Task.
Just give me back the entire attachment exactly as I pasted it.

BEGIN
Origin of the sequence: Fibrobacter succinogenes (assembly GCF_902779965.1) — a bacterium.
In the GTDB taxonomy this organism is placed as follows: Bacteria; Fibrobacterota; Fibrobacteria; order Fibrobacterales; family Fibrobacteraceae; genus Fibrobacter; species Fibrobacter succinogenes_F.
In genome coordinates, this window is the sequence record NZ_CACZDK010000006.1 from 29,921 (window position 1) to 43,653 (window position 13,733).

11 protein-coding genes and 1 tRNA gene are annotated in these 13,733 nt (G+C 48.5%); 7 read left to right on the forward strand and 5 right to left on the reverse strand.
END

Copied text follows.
Origin of the sequence: Fibrobacter succinogenes (assembly GCF_902779965.1) — a bacterium.
In the GTDB taxonomy this organism is placed as follows: Bacteria; Fibrobacterota; Fibrobacteria; order Fibrobacterales; family Fibrobacteraceae; genus Fibrobacter; species Fibrobacter succinogenes_F.
In genome coordinates, this window is the sequence record NZ_CACZDK010000006.1 from 29,921 (window position 1) to 43,653 (window position 13,733).

11 protein-coding genes and 1 tRNA gene are annotated in these 13,733 nt (G+C 48.5%); 7 read left to right on the forward strand and 5 right to left on the reverse strand.